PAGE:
Ken Dulaney, vice president and distinguished analyst for Gartner Inc., said the first touch-screen BlackBerry isn't quite up to par with the iPhone from a consumer perspective, but CIOs who have been feeling pressure from users to support the iPhone now have a comparable device that will meet their security requirements.
"Overall, the design of the user interface of the iPhone is much better, but the BlackBerry Storm is good," he said. "The [Storm] is a little bit thicker and wider than the iPhone, about on par with the typical BlackBerry. It has extremely good potential in the enterprise
The Storm has some innovative design elements, such as a capacitive touch-screen, which improves touch-screen accuracy and gives users a more tactile feel for navigating in the device.
Dulaney said the Storm's browser is still inferior to the Safari browser on the iPhone, which is one of the most important features on a touch-screen device. But he said that BlackBerry has greatly improved its own browser.
He calls the Storm RIM's most important product launch to date. He said it has the potential to help RIM regain some of the market momentum it has lost since Apple launched the iPhone.
In general, RIM declines to speak about the devices of its competitors when talking about its strategy for the BlackBerry. When we arranged to interview a RIM executive about the Storm, the company agreed to speak to us on the understanding that the company representative could not speak about competitors' devices. Therefore, we were unable to ask RIM whether the Storm is meant as an iPhone killer, but there's no doubt in most people's minds that this is the company's strategy.
David Smith, senior director of product management for RIM, said his company built the Storm in response to interest from Verizon and Vodaphone in having a touch-screen smartphone. RIM had built the BlackBerry 8830 exclusively for those companies as one of the first single-chip, dual-mode CDMA and GSM handsets a few years before.
"Vodaphone and Verizon came to us and said [they] would like to do something even more different," Smith said. "Something that has a large screen on it, ideally a touch-screen."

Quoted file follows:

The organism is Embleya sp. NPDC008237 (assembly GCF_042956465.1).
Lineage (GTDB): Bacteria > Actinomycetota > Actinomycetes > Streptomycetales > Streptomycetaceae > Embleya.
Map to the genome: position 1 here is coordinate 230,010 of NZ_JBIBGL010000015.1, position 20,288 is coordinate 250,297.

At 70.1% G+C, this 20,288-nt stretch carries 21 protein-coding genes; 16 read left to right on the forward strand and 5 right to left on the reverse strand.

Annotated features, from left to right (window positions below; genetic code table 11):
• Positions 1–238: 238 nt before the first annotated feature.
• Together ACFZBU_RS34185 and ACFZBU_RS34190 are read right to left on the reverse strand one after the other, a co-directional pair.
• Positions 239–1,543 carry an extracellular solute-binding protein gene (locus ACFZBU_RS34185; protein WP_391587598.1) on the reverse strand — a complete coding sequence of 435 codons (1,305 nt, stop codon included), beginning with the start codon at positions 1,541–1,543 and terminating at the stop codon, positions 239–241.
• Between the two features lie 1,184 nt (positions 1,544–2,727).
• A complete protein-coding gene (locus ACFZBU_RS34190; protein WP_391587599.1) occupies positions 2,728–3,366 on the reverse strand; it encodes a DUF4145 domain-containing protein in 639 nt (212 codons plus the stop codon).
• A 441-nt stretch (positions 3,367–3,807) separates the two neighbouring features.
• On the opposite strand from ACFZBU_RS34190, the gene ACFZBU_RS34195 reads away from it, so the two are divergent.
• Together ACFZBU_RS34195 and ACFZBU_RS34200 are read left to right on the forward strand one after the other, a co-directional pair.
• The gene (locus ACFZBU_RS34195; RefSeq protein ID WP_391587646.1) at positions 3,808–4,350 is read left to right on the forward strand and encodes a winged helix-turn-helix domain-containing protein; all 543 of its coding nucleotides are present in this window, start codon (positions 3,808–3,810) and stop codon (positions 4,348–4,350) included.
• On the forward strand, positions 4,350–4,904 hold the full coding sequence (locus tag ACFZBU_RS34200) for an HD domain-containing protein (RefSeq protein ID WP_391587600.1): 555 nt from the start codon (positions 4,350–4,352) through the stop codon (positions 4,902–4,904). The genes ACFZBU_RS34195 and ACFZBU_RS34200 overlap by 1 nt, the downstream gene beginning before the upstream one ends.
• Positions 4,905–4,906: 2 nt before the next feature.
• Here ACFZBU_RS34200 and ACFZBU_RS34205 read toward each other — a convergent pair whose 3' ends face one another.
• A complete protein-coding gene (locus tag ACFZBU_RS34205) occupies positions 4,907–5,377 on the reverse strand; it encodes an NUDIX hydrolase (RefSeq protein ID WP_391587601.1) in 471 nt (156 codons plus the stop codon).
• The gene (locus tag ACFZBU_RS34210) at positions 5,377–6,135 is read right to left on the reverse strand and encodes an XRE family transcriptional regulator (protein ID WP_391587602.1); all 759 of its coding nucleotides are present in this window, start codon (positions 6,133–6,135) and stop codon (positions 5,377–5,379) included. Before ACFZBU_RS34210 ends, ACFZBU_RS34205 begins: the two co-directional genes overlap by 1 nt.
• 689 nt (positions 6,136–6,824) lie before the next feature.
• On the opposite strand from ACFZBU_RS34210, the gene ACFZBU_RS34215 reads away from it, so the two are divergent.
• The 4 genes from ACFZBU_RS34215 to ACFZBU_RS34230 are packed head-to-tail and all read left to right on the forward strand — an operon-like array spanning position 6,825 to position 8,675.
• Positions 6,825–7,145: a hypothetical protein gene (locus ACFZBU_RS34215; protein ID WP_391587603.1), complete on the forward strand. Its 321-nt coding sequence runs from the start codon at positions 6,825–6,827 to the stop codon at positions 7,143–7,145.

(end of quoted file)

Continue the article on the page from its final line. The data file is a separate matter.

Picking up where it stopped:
Smith said RIM has been looking at touch-screens for a long time -- since the early 1990s. RIM had seen companies like Palm and Casio do early work with touch-screen PDAs, he said, but didn't think the technology was ready yet.
"The challenge with touch-screens is they combine and mix up navigation and confirmation," Smith said. "As soon as you lift your finger, that's an action. And you're kind of committed once you start touching the screen."
Smith said that is why RIM has added a capacitive touch-screen, a mechanical subsystem that "clicks" when the user presses down on it. This allow the user to separate navigation from confirmation. RIM believes this to be a big differentiator.
Dulaney said the touch-screen of the Storm makes it a serious alternative to the iPhone.
"It takes some of the pressure off IT to support the iPhone," he said. "They've permitted [it] to come in [to companies] in some instances, and we're fine with that as long as a company's security policies are minimal. In the case where security requirements are higher, they've kept [the iPhone] out."
The security and email capabilities of the Storm are comparable to other BlackBerry devices, making it an extremely appealing alternative.
Mike Jude, senior analyst for Nemertes Research, said the Storm is the first touch-screen smartphone built to enterprise standards. Nemertes' research has found that nearly 23% of enterprises support the BlackBerry. Clearly, the Storm is poised to satisfy a growing market demand.
"I would think that [IT departments] want to offer choice, and their employees will ask for choice, and that's what we are trying to meet," Smith said. "I know with many of the enterprise customers we've met with, whether with the Storm or with the Pearl flip, they're seeing opportunities to put BlackBerrys into the hands of more employees.
Dulaney says that many enterprises may want to stay with other BlackBerry devices, however, depending on what their user requirements are. Despite the excitement among consumers about touch-screens and the big browsers they offer, enterprise users are more split on the form factor. He said many mobile workers value a Qwerty keyboard's accuracy for writing emails. Dulaney, who tested a Storm for several days, said the tactile feel of the device's touch-screen makes for an improved typing experience over the iPhone, but it still doesn't match up with a Qwerty keypad.
He said organizations that use browser-based business applications will find the improved browsing experience of the Storm appealing as well, as long as users don't mind being unable to use the applications when not connected to a network, such as on a cross-continental flight.
"It's about the way you use it," Dulaney said. "The browser and the large screen on a touch-screen is probably the most important thing [for the Storm]," he said. "If you do email and don't care about the browser, then go with a Qwerty design. But if you go to a touch-screen, be ready to sacrifice the keyboard. Go with the Pearl if you've made a conscious decision that the design, size, weight, and telephony are important."
Smith conceded that the touch-screen certainly isn't for everyone.
"We know there are people who will want to continue to buy products with conventional keypads," he said. "It's all about choice."
Let us know what you think about the story; email: Shamus McGillicuddy, News Editor